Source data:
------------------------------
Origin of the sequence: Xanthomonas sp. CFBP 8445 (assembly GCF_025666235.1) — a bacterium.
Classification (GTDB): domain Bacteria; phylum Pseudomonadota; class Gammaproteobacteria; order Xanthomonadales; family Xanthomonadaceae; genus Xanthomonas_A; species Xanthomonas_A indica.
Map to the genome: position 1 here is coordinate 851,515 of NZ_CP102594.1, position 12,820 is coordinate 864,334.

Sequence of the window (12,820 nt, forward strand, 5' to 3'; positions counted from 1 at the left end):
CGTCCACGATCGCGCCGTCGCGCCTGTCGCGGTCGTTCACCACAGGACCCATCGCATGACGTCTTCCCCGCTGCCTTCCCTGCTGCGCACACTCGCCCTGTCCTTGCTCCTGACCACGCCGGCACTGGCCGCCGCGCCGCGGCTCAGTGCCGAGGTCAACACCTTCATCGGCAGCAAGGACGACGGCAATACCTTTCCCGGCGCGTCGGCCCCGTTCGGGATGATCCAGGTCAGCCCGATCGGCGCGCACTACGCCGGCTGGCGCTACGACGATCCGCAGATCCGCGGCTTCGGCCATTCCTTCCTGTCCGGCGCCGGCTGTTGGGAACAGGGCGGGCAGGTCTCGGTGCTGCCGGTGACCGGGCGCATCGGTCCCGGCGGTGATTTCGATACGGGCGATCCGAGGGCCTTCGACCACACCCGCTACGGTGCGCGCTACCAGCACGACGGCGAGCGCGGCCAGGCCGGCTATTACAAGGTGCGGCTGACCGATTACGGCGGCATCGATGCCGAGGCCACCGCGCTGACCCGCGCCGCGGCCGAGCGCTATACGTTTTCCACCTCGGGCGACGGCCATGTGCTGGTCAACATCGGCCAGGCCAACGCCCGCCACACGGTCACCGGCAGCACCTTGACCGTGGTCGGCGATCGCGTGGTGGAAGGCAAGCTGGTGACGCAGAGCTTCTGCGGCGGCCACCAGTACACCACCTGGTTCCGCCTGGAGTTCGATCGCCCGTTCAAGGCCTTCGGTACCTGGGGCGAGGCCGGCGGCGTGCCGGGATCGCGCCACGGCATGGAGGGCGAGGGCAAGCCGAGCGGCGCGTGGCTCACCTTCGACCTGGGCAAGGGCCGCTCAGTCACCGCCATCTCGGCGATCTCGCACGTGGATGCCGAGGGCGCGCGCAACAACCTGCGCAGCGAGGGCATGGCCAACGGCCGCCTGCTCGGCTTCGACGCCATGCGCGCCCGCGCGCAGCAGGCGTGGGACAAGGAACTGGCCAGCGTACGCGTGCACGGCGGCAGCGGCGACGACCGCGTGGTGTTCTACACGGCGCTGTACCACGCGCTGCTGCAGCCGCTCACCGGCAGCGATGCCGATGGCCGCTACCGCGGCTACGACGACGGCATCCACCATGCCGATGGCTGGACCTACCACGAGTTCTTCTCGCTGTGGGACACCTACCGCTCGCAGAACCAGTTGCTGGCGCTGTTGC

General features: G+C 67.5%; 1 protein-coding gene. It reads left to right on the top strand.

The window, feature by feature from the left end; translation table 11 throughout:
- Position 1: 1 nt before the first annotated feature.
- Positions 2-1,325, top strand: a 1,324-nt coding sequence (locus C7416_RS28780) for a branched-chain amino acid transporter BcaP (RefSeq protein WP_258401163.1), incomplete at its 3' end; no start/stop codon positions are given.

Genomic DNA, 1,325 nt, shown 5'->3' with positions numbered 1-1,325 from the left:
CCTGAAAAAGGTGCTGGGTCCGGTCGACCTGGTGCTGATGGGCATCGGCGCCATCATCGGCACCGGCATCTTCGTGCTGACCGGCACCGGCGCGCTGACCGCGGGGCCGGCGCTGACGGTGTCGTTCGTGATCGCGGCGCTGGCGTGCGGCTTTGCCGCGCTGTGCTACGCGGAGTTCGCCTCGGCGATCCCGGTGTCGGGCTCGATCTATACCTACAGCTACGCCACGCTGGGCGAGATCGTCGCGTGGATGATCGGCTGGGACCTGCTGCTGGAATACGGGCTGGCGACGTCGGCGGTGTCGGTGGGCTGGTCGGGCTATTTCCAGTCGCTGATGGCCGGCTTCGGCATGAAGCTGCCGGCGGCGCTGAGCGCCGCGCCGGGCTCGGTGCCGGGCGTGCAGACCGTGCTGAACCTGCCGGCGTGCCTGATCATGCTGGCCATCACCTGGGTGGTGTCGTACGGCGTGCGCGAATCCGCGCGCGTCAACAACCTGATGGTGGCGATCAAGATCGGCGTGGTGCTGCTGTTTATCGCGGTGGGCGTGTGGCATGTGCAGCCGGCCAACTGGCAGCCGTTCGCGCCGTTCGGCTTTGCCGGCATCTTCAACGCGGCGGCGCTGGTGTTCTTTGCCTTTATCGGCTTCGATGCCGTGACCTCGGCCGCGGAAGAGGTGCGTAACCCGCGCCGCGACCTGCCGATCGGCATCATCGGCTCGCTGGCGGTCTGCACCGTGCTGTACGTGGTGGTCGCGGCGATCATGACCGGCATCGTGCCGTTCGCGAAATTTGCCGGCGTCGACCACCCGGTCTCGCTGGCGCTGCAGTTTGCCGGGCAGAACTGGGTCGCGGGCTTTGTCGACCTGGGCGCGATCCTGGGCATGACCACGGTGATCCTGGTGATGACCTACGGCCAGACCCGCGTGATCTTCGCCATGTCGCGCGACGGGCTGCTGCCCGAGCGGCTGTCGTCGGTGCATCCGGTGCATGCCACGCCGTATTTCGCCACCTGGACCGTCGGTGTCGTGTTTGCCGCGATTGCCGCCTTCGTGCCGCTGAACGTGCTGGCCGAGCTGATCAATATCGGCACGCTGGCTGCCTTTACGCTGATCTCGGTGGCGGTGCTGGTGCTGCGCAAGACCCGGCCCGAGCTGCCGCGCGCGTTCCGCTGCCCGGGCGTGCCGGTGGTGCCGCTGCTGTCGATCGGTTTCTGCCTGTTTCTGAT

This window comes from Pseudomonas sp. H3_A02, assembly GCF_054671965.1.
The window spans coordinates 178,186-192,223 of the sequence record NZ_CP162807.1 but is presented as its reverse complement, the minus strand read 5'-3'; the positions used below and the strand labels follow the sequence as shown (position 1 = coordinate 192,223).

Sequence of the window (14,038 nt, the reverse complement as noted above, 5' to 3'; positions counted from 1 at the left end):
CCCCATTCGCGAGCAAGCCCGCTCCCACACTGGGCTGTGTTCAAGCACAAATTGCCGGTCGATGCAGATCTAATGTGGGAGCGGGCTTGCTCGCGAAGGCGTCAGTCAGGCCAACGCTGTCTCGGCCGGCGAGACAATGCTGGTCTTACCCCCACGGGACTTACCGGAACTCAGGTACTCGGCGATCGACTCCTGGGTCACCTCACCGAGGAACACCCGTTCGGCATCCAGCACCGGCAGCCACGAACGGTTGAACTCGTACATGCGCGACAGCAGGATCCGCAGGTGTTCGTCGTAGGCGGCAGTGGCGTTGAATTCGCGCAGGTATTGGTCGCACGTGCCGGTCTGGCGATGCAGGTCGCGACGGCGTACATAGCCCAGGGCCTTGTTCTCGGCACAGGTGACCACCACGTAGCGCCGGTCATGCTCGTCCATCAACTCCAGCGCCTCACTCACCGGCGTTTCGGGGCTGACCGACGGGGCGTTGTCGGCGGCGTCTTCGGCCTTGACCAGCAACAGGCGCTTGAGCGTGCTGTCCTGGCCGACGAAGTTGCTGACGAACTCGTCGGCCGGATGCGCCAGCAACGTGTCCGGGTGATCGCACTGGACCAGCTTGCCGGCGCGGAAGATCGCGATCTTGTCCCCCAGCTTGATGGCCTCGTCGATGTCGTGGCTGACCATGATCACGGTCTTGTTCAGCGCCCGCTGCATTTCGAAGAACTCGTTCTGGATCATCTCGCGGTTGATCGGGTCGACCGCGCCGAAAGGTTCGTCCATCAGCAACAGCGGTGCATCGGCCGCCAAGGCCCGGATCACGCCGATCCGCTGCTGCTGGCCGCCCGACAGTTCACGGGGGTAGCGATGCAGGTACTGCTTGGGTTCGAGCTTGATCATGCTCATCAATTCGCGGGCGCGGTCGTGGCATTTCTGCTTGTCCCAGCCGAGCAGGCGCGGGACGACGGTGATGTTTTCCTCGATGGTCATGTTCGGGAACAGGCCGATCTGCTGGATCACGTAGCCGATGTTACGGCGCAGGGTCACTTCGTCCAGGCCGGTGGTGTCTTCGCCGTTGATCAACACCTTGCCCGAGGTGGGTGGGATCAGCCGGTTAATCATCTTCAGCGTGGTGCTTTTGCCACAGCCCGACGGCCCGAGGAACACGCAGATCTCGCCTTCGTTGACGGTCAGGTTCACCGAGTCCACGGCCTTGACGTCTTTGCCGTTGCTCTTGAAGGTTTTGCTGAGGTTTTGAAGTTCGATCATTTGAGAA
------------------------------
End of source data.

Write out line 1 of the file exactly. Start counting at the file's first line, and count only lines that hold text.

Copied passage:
Origin of the sequence: Xanthomonas sp. CFBP 8445 (assembly GCF_025666235.1) — a bacterium.